Origins of IDL

It is natural whenever we come across some body of knowledge to classify it in terms of those systems with which we are already familiar. This allows us to make assumptions about the new work that save time in both assessment and application. The danger is that we will draw incorrect or partial conclusions about it and then either close our minds or pass incorrect information on to others. We have seen this happen with Integral Deep Listening dream yoga, particularly among highly experienced and knowledgeable therapists. There is a tendency to observe its superficial resemblance to other methodologies and conflate it with them. Many people observe an interview and say, “that’s gestalt,” or “that’s Voice Dialogue,” focusing on the interviewing protocol instead of the context out of which the interviewing process evolved or, even better, experiencing an interview themselves. The methodology is a way of disclosing a world view which in turn opens significant opportunities for healing, balancing, and transformation. That world view is the core of the work, not the psychospiritual methodology itself. This core involves a specific understanding of what it means to awaken and how to go about it; a particular understanding of the relationship between microcosm and macrocosm built around a deep understanding of breath and a particular approach to meditation; and a view of community that has major implications for personal and social decision making. This world view is transpersonal, which means it is designed to transcend and include both prepersonal and personal world views.

Various versions of the interviewing questionnaire are out there, promoted by different people under different names, and it is not uncommon for people to think that IDL was derived from one of them. It was not. The roots of Integral Deep Listening are in the sociometric methodology developed by J.L. Moreno, who also developed psychodrama and was a source for many of the concepts and methods later appropriated by Fritz Perls, founder of Gestalt therapy. Dillard learned sociometry in 1978 in graduate school and applied the methodology to dreams beginning in 1981. While Dillard was also trained in psychodrama, gestalt, transactional analysis, hypnotherapy, psychodynamics, rational-emotive therapy, reality therapy, cognitive emotional therapy, and was familiar with a number of other schools, such as Jungian analysis and psychosynthesis, none of these were major sources for IDL. Dillard did not hear about Voice Dialogue until about 2006, as a response of exposure to Genpo Roshi’s “ Big Mind” process.  Several Dream Sociometric “commentaries,” were created in the early ’80’s based on a series of questions developed by the author. They did not come from any outside source. Rather, they evolved organically out of the sociometric methodology. You can find an example of the early commentary questions here:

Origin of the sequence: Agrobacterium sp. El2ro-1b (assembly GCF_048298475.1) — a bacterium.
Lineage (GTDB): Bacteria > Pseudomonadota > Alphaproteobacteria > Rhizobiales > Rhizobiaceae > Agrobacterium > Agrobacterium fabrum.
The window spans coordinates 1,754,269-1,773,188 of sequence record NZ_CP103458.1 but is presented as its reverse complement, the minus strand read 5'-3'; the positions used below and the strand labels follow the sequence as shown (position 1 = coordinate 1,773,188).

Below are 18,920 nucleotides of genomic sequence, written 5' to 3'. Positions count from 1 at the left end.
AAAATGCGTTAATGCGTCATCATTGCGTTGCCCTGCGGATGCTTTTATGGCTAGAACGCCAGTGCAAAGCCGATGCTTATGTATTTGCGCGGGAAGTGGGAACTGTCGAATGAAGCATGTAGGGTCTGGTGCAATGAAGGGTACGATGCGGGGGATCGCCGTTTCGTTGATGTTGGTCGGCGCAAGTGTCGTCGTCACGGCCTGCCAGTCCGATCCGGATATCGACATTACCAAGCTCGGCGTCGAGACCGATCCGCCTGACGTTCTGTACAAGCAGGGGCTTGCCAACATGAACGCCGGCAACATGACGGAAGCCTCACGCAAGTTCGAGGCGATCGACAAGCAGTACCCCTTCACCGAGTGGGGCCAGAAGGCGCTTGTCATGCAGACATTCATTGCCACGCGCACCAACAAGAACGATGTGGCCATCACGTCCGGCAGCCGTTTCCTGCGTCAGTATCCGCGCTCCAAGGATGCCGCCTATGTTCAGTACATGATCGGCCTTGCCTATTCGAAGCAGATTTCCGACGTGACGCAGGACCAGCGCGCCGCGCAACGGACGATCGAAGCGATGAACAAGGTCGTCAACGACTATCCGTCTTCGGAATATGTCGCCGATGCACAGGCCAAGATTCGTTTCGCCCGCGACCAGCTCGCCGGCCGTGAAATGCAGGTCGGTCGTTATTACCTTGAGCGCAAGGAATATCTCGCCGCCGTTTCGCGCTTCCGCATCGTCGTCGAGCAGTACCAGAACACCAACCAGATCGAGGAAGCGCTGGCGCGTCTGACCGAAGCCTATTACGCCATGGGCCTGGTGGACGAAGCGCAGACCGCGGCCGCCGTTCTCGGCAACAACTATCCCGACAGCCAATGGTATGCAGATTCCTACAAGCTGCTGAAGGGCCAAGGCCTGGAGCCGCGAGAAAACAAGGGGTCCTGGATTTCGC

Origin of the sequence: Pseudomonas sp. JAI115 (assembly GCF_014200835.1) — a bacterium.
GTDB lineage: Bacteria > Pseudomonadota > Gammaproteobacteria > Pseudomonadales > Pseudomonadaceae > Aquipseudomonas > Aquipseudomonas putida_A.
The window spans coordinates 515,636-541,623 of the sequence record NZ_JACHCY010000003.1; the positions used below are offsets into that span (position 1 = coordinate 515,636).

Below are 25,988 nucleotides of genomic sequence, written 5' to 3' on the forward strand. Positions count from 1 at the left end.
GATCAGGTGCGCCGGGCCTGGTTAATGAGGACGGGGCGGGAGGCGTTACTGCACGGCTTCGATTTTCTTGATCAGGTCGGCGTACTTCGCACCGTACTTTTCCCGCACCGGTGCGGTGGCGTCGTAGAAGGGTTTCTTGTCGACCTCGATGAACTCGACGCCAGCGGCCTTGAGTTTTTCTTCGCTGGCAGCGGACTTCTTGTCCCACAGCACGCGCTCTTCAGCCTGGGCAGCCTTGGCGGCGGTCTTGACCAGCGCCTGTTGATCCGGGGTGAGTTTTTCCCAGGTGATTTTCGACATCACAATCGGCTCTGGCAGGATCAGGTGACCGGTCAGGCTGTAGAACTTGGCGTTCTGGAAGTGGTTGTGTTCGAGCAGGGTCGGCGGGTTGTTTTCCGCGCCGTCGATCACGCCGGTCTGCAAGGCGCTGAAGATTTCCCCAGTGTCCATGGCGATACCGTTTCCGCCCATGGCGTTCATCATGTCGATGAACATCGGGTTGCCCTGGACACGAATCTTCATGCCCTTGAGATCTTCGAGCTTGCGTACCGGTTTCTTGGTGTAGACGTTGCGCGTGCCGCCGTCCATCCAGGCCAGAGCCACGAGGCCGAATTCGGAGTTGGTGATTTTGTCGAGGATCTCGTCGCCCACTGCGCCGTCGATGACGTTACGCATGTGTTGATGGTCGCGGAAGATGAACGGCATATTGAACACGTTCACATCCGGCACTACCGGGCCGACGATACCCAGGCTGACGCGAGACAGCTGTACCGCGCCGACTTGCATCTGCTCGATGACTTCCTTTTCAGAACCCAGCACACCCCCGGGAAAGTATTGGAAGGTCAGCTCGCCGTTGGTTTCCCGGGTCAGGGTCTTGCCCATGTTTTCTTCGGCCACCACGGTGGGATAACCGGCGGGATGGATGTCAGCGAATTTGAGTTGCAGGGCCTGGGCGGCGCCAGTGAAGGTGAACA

Origins of IDL

             Creating a Dream Sociomatrix and Dream Sociogram

             Understanding the Dream Sociomatrix

             A Completed Commentary

             Dream Sociometry Template

             The Dream Sociogram

             A Completed Dream Sociogram

The particular questions in the various question protocols used by IDL and their order were worked out in the early 1990’s, in an effort to simplify the questions that are associated with the various commentaries of the Dream Sociometric method.

There are slightly different versions of the questionnaire based on whether one is interviewing a dream or a life issue:

http://integraldeeplistening.com/learn-idl/interviewing-formats

There is also a version for children:

Comparisons and contrasts with various modalities, including Voice Dialogue, Gestalt, Jungian, and NLP can be found at:

Every approach is built upon borrowed and adapted knowledge from other schools and approaches. IDL is no different. If something in the work rings true to you or is effective for you it is generally because it resonates with something that is innate and universal, and therefore can be found in many places. Therefore, IDL does not claim to offer anything new in that sense.  Because of this, IDL has no problem with people borrowing or taking parts of the work and adapting them for their own uses, with or without attribution. The purpose of IDL is to get good tools out to as many people as possible, as effectively as possible, not to receive credit for doing so.

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